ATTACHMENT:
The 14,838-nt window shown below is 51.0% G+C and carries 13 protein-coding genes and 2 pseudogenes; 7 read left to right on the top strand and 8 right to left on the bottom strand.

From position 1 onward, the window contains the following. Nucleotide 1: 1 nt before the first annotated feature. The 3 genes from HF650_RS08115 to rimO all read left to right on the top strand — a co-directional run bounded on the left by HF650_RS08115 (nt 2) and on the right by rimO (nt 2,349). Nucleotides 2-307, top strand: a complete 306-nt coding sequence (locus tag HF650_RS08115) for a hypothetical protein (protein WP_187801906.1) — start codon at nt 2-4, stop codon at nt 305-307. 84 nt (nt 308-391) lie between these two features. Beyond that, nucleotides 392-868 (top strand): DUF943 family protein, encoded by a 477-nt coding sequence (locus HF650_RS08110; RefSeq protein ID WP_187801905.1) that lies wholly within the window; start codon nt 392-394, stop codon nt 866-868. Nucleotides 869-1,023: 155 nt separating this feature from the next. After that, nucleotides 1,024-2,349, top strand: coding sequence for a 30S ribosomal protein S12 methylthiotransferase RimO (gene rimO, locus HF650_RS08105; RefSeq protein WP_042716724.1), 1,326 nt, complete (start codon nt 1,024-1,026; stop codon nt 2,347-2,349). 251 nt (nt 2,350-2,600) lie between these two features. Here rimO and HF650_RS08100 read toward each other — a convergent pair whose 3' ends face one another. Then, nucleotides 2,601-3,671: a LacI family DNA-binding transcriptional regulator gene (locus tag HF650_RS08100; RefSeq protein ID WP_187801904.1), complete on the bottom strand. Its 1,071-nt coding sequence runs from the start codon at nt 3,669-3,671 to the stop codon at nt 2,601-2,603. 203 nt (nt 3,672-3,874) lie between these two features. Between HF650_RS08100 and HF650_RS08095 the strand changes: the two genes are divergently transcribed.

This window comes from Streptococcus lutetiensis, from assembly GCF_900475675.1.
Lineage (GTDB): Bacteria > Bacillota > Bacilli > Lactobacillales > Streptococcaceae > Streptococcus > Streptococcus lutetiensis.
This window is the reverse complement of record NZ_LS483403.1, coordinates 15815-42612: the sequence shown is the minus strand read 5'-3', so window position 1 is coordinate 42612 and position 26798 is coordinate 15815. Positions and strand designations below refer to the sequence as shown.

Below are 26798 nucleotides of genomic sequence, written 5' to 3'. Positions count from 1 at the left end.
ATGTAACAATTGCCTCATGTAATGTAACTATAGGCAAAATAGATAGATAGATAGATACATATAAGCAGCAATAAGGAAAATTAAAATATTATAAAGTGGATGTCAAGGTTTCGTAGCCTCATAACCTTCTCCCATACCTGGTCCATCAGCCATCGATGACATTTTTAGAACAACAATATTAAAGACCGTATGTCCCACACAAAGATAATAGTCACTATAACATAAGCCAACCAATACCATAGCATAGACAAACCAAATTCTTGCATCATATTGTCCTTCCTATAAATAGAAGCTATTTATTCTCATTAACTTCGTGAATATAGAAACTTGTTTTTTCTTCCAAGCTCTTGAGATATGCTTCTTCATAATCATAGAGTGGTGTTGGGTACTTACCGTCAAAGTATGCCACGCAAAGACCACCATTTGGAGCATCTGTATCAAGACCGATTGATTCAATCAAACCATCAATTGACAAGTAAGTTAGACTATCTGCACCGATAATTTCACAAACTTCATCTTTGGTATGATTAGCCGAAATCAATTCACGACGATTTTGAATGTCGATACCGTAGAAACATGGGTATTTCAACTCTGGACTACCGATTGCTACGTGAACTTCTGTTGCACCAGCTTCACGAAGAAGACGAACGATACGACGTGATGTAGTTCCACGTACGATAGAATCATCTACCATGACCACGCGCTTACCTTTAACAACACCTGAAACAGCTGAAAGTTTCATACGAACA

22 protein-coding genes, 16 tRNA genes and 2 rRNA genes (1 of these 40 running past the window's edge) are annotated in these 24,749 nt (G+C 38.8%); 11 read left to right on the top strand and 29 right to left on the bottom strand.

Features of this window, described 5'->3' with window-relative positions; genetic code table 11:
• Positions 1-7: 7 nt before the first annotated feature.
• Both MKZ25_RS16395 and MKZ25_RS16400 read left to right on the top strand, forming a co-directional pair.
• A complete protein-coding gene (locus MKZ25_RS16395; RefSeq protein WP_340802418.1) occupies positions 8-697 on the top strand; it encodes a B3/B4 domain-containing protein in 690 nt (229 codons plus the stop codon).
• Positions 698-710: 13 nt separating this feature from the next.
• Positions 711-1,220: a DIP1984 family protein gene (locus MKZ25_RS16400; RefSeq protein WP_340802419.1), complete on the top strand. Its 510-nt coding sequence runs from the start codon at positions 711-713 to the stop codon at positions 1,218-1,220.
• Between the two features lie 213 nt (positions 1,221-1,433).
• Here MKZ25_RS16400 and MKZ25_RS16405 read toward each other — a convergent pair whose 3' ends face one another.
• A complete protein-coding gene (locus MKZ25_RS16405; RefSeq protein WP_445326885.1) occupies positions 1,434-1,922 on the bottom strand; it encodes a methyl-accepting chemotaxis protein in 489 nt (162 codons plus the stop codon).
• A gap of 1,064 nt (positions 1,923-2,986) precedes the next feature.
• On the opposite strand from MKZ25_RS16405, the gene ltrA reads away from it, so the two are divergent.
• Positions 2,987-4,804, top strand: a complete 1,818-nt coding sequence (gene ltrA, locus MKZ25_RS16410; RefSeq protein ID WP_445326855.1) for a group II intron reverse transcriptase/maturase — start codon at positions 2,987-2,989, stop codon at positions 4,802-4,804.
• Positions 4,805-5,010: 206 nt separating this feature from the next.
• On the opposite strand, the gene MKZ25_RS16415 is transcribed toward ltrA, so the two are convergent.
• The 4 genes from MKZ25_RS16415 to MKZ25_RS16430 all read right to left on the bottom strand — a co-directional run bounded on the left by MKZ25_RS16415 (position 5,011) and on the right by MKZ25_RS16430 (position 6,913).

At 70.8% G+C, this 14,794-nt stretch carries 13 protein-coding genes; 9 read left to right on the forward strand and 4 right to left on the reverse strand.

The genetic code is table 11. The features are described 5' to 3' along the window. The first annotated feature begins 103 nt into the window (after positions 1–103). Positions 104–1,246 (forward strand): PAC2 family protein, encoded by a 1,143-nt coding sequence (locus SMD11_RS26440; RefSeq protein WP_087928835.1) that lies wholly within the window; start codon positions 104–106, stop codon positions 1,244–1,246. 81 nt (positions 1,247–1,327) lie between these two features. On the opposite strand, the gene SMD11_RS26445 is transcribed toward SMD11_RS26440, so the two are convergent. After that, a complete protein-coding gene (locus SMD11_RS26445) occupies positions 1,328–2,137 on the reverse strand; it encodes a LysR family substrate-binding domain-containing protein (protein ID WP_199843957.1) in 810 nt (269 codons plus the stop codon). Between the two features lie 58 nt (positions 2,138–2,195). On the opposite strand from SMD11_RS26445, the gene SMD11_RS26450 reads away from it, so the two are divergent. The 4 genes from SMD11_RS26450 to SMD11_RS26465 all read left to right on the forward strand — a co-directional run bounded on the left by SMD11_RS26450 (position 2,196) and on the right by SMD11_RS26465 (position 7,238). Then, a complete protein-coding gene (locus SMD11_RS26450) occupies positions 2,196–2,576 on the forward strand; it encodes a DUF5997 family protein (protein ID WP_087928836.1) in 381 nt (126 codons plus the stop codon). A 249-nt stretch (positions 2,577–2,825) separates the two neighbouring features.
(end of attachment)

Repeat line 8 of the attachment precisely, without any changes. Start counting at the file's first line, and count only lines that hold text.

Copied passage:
22 protein-coding genes, 16 tRNA genes and 2 rRNA genes (1 of these 40 running past the window's edge) are annotated in these 24,749 nt (G+C 38.8%); 11 read left to right on the top strand and 29 right to left on the bottom strand.